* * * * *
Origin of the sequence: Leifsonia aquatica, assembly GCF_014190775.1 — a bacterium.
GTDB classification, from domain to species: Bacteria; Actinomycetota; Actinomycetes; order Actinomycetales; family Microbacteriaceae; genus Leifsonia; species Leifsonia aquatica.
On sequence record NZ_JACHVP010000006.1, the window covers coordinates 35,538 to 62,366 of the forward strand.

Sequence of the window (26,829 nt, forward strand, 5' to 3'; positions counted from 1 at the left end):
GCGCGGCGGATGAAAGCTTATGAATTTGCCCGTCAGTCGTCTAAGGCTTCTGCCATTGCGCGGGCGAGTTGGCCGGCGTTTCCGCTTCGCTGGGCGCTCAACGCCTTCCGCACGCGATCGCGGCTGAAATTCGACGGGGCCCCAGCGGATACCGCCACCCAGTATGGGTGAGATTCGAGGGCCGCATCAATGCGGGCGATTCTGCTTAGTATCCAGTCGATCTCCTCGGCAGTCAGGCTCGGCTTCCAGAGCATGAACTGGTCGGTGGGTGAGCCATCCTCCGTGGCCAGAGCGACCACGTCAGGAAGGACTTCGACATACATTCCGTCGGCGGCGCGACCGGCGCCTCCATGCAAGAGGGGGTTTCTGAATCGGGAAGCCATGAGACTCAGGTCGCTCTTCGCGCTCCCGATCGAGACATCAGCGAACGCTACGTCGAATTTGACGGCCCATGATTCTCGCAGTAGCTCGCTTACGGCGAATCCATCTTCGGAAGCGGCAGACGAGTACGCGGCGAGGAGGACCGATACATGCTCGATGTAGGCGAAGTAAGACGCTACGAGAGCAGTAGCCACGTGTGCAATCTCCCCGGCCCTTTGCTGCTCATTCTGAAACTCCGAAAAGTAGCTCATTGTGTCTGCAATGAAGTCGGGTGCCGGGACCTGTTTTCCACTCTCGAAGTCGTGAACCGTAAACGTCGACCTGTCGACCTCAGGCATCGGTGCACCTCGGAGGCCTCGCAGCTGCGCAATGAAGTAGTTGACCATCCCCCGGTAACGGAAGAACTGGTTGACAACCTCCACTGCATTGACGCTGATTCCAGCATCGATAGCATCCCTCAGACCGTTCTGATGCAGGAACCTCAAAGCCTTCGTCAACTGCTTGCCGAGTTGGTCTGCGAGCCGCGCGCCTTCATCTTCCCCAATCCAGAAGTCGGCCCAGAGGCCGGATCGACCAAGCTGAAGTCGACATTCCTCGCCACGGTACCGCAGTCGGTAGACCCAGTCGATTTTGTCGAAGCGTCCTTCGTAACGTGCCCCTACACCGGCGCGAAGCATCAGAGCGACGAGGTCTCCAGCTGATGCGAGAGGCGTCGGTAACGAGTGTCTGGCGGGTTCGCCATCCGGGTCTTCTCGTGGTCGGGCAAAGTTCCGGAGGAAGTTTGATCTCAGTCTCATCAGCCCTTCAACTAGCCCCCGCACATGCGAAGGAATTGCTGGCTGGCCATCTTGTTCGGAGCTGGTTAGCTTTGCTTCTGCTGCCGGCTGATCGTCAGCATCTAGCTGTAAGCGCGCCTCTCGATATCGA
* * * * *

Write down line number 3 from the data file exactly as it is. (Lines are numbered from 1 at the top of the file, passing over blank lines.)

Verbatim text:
On sequence record NZ_JACHVP010000006.1, the window covers coordinates 35,538 to 62,366 of the forward strand.